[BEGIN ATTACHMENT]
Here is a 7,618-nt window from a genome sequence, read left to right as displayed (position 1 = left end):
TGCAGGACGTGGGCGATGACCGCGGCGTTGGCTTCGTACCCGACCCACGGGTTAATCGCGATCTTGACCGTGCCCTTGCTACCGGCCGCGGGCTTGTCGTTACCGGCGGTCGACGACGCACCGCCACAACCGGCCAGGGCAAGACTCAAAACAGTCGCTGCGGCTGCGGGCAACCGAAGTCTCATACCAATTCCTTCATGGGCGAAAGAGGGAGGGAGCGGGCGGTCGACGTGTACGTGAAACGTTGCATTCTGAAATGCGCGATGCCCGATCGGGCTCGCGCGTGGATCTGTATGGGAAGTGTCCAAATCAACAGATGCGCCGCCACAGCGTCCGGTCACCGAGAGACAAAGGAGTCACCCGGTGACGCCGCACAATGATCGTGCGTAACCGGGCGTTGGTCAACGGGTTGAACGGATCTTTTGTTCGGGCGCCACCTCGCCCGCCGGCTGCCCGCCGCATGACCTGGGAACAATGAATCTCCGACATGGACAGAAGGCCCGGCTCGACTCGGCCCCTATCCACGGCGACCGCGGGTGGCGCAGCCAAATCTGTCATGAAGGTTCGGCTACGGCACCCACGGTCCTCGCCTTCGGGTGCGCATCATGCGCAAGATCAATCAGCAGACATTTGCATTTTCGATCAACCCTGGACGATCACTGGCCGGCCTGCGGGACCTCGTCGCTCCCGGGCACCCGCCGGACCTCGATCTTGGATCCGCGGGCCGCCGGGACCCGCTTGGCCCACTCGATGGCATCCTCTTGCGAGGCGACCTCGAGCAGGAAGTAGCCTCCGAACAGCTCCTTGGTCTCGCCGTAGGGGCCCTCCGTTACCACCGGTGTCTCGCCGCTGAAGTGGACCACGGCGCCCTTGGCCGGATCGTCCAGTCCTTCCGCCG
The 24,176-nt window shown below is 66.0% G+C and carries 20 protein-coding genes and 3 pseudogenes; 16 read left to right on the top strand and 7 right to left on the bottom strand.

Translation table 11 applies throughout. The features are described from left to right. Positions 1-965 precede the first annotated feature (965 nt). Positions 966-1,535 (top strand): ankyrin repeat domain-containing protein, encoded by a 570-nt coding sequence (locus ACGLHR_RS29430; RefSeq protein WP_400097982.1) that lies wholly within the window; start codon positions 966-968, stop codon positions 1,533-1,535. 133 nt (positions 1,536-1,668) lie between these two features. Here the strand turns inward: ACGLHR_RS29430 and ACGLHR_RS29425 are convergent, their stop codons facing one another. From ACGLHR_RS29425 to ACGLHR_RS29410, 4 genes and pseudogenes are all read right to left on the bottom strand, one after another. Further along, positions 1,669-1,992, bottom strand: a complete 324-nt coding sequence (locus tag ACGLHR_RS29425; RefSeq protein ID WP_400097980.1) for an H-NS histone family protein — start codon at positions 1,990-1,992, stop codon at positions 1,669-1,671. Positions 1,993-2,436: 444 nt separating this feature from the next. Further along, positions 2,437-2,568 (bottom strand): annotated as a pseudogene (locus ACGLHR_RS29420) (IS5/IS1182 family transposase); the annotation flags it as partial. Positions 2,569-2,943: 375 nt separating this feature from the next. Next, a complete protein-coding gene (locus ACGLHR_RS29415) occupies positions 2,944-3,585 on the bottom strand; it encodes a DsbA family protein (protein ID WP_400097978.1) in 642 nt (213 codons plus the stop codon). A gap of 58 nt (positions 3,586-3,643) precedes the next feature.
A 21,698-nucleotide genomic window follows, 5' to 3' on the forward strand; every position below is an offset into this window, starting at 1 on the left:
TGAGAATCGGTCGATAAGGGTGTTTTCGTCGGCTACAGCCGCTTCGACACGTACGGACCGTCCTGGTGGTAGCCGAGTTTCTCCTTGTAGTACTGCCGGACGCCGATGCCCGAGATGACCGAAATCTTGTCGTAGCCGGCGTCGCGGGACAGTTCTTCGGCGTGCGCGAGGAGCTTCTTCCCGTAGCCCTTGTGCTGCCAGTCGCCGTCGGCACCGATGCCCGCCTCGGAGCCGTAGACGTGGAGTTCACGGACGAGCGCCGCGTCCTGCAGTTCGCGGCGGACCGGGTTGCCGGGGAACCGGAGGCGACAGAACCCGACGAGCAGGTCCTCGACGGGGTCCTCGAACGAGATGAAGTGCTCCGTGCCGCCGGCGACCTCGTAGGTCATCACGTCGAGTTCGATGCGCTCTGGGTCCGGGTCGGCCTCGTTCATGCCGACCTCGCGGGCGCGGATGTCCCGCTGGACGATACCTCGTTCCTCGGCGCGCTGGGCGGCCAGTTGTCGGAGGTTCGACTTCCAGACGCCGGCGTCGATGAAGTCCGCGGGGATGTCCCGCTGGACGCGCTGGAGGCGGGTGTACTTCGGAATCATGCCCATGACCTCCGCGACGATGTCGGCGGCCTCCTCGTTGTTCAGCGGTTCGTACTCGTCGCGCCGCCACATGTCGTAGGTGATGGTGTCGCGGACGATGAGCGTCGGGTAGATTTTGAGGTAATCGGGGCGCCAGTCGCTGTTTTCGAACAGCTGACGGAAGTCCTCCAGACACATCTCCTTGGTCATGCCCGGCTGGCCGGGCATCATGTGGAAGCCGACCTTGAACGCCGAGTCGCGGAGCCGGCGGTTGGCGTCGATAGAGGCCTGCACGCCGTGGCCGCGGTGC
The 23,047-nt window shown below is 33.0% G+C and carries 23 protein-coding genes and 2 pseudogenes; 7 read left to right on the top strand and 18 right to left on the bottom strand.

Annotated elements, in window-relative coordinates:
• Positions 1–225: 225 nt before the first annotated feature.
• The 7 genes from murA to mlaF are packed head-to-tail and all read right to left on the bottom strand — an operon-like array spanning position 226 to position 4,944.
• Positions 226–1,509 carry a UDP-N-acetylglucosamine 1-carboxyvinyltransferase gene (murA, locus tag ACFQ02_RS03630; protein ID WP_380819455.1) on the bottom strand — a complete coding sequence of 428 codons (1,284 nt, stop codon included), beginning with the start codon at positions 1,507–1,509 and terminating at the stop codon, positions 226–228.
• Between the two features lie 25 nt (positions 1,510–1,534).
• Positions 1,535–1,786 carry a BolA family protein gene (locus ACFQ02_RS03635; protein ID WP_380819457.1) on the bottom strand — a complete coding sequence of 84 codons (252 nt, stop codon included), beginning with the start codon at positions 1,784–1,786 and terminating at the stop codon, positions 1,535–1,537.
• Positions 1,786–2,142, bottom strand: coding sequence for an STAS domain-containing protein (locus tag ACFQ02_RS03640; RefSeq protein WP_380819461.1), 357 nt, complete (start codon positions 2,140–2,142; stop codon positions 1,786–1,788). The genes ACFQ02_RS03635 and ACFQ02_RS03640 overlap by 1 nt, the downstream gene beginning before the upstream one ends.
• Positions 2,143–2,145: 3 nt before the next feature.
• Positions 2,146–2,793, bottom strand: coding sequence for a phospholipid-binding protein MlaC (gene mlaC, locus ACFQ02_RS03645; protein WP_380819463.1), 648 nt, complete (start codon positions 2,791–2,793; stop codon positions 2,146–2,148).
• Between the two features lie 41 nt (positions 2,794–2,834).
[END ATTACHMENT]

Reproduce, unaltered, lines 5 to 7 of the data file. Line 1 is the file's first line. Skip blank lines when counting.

A 21,698-nucleotide genomic window follows, 5' to 3' on the forward strand; every position below is an offset into this window, starting at 1 on the left:
TGAGAATCGGTCGATAAGGGTGTTTTCGTCGGCTACAGCCGCTTCGACACGTACGGACCGTCCTGGTGGTAGCCGAGTTTCTCCTTGTAGTACTGCCGGACGCCGATGCCCGAGATGACCGAAATCTTGTCGTAGCCGGCGTCGCGGGACAGTTCTTCGGCGTGCGCGAGGAGCTTCTTCCCGTAGCCCTTGTGCTGCCAGTCGCCGTCGGCACCGATGCCCGCCTCGGAGCCGTAGACGTGGAGTTCACGGACGAGCGCCGCGTCCTGCAGTTCGCGGCGGACCGGGTTGCCGGGGAACCGGAGGCGACAGAACCCGACGAGCAGGTCCTCGACGGGGTCCTCGAACGAGATGAAGTGCTCCGTGCCGCCGGCGACCTCGTAGGTCATCACGTCGAGTTCGATGCGCTCTGGGTCCGGGTCGGCCTCGTTCATGCCGACCTCGCGGGCGCGGATGTCCCGCTGGACGATACCTCGTTCCTCGGCGCGCTGGGCGGCCAGTTGTCGGAGGTTCGACTTCCAGACGCCGGCGTCGATGAAGTCCGCGGGGATGTCCCGCTGGACGCGCTGGAGGCGGGTGTACTTCGGAATCATGCCCATGACCTCCGCGACGATGTCGGCGGCCTCCTCGTTGTTCAGCGGTTCGTACTCGTCGCGCCGCCACATGTCGTAGGTGATGGTGTCGCGGACGATGAGCGTCGGGTAGATTTTGAGGTAATCGGGGCGCCAGTCGCTGTTTTCGAACAGCTGACGGAAGTCCTCCAGACACATCTCCTTGGTCATGCCCGGCTGGCCGGGCATCATGTGGAAGCCGACCTTGAACGCCGAGTCGCGGAGCCGGCGGTTGGCGTCGATAGAGGCCTGCACGCCGTGGCCGCGGTGC
The 23,047-nt window shown below is 33.0% G+C and carries 23 protein-coding genes and 2 pseudogenes; 7 read left to right on the top strand and 18 right to left on the bottom strand.